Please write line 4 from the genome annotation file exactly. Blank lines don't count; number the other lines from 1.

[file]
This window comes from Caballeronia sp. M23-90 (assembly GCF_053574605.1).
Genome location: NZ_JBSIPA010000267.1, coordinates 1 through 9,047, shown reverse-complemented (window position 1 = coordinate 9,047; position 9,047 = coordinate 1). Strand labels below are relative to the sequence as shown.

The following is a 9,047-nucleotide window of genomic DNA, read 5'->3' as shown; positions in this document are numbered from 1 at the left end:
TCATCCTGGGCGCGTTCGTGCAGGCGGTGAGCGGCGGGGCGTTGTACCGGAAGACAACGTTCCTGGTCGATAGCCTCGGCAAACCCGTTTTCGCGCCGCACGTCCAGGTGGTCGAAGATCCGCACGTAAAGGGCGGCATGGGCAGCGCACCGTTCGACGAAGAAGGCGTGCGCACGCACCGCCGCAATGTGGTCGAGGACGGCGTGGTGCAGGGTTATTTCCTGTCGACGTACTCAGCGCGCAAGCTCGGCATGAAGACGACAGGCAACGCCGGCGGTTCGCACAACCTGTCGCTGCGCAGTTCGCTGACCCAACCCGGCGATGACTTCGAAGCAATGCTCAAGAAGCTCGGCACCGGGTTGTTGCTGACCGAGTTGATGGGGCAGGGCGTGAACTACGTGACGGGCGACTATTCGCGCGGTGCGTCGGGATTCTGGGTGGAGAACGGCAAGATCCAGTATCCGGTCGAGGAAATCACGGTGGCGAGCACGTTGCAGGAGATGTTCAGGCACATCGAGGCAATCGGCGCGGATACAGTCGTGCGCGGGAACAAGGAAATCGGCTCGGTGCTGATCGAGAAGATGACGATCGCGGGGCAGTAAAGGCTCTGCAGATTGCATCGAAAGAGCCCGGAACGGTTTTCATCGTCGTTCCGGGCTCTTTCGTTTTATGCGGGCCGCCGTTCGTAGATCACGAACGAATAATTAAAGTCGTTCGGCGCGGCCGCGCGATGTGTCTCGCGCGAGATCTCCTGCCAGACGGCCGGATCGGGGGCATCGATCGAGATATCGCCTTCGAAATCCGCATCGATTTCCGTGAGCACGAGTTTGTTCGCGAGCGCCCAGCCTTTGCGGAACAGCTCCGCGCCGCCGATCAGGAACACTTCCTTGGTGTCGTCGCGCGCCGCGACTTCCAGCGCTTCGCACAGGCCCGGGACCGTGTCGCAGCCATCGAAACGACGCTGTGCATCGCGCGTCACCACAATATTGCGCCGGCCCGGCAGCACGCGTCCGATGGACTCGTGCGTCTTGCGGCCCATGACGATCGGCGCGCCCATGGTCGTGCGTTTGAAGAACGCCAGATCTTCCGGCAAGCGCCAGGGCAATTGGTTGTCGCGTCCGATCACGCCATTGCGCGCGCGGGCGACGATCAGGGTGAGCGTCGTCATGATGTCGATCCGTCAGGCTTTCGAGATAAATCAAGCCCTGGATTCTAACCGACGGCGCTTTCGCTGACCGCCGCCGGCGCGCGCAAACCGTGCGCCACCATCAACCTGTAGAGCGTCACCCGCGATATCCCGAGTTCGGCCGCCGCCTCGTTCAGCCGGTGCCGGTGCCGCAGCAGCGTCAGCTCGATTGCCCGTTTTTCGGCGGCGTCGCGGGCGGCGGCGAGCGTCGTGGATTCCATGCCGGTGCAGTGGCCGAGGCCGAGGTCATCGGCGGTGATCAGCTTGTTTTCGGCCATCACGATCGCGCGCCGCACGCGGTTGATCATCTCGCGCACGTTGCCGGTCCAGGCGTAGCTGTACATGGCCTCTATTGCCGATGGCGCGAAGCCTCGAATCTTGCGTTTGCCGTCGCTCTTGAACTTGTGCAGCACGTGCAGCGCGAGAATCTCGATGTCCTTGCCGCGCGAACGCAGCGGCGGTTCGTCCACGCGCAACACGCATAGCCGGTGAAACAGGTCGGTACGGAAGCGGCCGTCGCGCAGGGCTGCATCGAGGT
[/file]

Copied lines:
TCATCCTGGGCGCGTTCGTGCAGGCGGTGAGCGGCGGGGCGTTGTACCGGAAGACAACGTTCCTGGTCGATAGCCTCGGCAAACCCGTTTTCGCGCCGCACGTCCAGGTGGTCGAAGATCCGCACGTAAAGGGCGGCATGGGCAGCGCACCGTTCGACGAAGAAGGCGTGCGCACGCACCGCCGCAATGTGGTCGAGGACGGCGTGGTGCAGGGTTATTTCCTGTCGACGTACTCAGCGCGCAAGCTCGGCATGAAGACGACAGGCAACGCCGGCGGTTCGCACAACCTGTCGCTGCGCAGTTCGCTGACCCAACCCGGCGATGACTTCGAAGCAATGCTCAAGAAGCTCGGCACCGGGTTGTTGCTGACCGAGTTGATGGGGCAGGGCGTGAACTACGTGACGGGCGACTATTCGCGCGGTGCGTCGGGATTCTGGGTGGAGAACGGCAAGATCCAGTATCCGGTCGAGGAAATCACGGTGGCGAGCACGTTGCAGGAGATGTTCAGGCACATCGAGGCAATCGGCGCGGATACAGTCGTGCGCGGGAACAAGGAAATCGGCTCGGTGCTGATCGAGAAGATGACGATCGCGGGGCAGTAAAGGCTCTGCAGATTGCATCGAAAGAGCCCGGAACGGTTTTCATCGTCGTTCCGGGCTCTTTCGTTTTATGCGGGCCGCCGTTCGTAGATCACGAACGAATAATTAAAGTCGTTCGGCGCGGCCGCGCGATGTGTCTCGCGCGAGATCTCCTGCCAGACGGCCGGATCGGGGGCATCGATCGAGATATCGCCTTCGAAATCCGCATCGATTTCCGTGAGCACGAGTTTGTTCGCGAGCGCCCAGCCTTTGCGGAACAGCTCCGCGCCGCCGATCAGGAACACTTCCTTGGTGTCGTCGCGCGCCGCGACTTCCAGCGCTTCGCACAGGCCCGGGACCGTGTCGCAGCCATCGAAACGACGCTGTGCATCGCGCGTCACCACAATATTGCGCCGGCCCGGCAGCACGCGTCCGATGGACTCGTGCGTCTTGCGGCCCATGACGATCGGCGCGCCCATGGTCGTGCGTTTGAAGAACGCCAGATCTTCCGGCAAGCGCCAGGGCAATTGGTTGTCGCGTCCGATCACGCCATTGCGCGCGCGGGCGACGATCAGGGTGAGCGTCGTCATGATGTCGATCCGTCAGGCTTTCGAGATAAATCAAGCCCTGGATTCTAACCGACGGCGCTTTCGCTGACCGCCGCCGGCGCGCGCAAACCGTGCGCCACCATCAACCTGTAGAGCGTCACCCGCGATATCCCGAGTTCGGCCGCCGCCTCGTTCAGCCGGTGCCGGTGCCGCAGCAGCGTCAGCTCGATTGCCCGTTTTTCGGCGGCGTCGCGGGCGGCGGCGAGCGTCGTGGATTCCATGCCGGTGCAGTGGCCGAGGCCGAGGTCATCGGCGGTGATCAGCTTGTTTTCGGCCATCACGATCGCGCGCCGCACGCGGTTGATCATCTCGCGCACGTTGCCGGTCCAGGCGTAGCTGTACATGGCCTCTATTGCCGATGGCGCGAAGCCTCGAATCTTGCGTTTGCCGTCGCTCTTGAACTTGTGCAGCACGTGCAGCGCGAGAATCTCGATGTCCTTGCCGCGCGAACGCAGCGGCGGTTCGTCCACGCGCAACACGCATAGCCGGTGAAACAGGTCGGTACGGAAGCGGCCGTCGCGCAGGGCTGCATCGAGGT